In fact, contrary to popular belief, motorcycle sidecars make it more difficult to control a bike. They really have a negative impact on balance and maneuverability. Motorcycles with sidecars are more prone to tip over, and they can be extremely dangerous when changing lanes or maneuvering around corners. Really, what’s the point? They seem more like a cute gimmick than a useful feature. Studies show that people are safer on the back of a motorcycle holding onto the driver than they are in a sidecar.

3. Self-Cancelling Turn Signals

This is another case of an innovation that works well in cars failing to transfer over to motorcycles. While turn signals that automatically shut off are just fine for standard vehicles, they have always been problematic on bikes. For whatever reasons, motorcycles have a more difficult time telling exactly when a turn has been completed.

Despite efforts over the years to get turn signals to shut off automatically, most bike companies still equip their vehicles with buttons that have to be manually pushed to switch off a turn signal. This may seem old-school to many riders, but it’s the best way to ensure that the annoying turn signal is actually cancelled after a turn is finished. Otherwise, the turn signal continues to flash. It’s not like the driver can hear the irritating “clicking” noise over the wind and traffic on the motorcycle, either.

2. Satellite Navigation Systems

Global positioning systems, or GPS, may be the way of the world today. However, they don’t work well in every situation. Case in point: motorcycles. Built-in GPS screens on motorcycles are distracting and clumsy to operate on bikes. Drivers should be keeping their attention on the road, not tapping in directions.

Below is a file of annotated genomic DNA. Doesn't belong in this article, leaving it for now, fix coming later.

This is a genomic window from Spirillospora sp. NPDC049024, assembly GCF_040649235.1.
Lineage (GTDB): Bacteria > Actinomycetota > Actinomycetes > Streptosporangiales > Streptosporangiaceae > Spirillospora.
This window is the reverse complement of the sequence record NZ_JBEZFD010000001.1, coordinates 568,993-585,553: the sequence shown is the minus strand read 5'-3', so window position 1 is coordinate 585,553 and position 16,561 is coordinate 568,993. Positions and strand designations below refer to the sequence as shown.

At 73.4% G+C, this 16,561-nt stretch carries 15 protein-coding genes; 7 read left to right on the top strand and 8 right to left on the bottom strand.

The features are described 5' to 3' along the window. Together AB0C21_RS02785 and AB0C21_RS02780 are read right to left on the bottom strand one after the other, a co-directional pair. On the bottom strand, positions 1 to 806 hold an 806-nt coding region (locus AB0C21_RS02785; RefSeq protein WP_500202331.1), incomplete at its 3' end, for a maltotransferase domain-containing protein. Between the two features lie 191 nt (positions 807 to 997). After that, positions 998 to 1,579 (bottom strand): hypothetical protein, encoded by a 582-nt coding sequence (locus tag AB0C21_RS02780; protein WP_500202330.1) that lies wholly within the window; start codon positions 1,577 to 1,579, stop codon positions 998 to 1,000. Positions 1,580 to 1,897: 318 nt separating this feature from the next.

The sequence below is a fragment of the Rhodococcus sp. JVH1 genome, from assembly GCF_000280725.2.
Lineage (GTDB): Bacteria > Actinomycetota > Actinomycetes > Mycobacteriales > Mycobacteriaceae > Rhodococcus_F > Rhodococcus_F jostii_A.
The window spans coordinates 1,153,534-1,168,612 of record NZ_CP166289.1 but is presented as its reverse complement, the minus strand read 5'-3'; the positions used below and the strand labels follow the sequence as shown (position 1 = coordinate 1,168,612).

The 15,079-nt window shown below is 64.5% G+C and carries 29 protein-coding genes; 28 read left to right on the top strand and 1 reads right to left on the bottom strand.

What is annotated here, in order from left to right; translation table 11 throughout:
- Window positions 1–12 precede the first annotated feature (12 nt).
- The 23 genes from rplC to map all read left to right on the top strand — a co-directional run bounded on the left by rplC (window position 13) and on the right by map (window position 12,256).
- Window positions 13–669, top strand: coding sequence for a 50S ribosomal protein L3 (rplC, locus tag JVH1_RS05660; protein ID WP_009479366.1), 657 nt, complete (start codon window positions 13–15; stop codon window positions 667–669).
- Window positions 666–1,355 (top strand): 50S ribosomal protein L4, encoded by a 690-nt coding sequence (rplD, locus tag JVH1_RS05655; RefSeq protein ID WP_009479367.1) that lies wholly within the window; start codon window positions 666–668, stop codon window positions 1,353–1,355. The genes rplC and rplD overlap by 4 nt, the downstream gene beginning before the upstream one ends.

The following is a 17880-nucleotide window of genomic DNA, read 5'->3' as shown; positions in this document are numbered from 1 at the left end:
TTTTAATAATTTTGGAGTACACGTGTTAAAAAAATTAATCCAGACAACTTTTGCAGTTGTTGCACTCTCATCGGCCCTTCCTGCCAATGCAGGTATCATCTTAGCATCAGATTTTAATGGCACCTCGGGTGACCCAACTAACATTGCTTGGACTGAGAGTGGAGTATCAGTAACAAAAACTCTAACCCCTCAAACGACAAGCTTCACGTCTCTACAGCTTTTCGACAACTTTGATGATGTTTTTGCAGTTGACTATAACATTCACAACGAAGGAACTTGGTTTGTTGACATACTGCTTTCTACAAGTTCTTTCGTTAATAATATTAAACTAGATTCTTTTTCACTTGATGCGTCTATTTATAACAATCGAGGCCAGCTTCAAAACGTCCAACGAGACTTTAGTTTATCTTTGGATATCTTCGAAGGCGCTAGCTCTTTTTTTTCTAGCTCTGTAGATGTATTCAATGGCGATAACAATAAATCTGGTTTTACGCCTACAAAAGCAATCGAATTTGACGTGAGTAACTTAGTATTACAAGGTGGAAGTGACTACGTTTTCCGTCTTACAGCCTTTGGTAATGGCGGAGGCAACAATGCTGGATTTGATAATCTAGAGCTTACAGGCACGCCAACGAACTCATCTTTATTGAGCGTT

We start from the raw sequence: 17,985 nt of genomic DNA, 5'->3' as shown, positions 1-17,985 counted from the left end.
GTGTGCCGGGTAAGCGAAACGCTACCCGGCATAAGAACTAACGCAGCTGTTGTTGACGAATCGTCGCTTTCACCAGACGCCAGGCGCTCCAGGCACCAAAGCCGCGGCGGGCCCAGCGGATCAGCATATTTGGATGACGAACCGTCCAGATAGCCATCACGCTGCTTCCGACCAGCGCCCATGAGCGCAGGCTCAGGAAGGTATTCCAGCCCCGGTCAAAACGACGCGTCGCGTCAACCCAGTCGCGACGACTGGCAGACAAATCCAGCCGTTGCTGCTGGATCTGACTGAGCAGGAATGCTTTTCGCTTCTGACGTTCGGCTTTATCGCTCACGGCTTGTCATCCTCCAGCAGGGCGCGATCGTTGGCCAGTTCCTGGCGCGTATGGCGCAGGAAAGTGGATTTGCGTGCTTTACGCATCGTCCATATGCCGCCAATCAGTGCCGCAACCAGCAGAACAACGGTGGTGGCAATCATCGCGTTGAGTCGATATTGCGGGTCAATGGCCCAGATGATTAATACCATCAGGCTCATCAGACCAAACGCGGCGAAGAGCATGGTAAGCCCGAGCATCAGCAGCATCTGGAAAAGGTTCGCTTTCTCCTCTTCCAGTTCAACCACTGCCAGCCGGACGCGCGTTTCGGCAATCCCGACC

Taking one hand off the bike to punch in an address or adjust coordinates on a GPS can be downright dangerous. Besides, it’s easy enough to just use the GPS that is standard on most smartphones today. Have a look at the map during rest stops, and go from there. Is it really the end of the world if you do end up missing a turn? We don’t think so. After all, when you’re cruising unknown roads on a bike, it’s more about the journey than the destination. You’ll get there when you get there.

1. Third Wheel

It’s become kind of trendy, but we’re in the camp that thinks a motorcycle with three wheels is not a real motorcycle at all. Whether it is the Can-Am Spyder, Polaris Slingshot, or Honda Neowing, the trend towards bikes with three wheels instead of two is not appealing. Many people claim they like a third wheel for stability. Others say they find a three-wheeled bike more comfortable for touring. The fact is that a third wheel on a bike is not needed.

A motorcycle is supposed to be two wheels. Creating some weird hybrid Frankenbike is not going to change that fact. Like most of the useless innovations on this list, drivers should stick to the basics and avoid the unnecessary changes to motorcycles. If you want three wheels, just buy a car already and go up to four wheels. Or why don’t we bring back the unicycle while we’re at it. Sheesh!


This article was worked on by a variety of people from the Autoversed team, including freelancers, editors, and/or other full-time employees.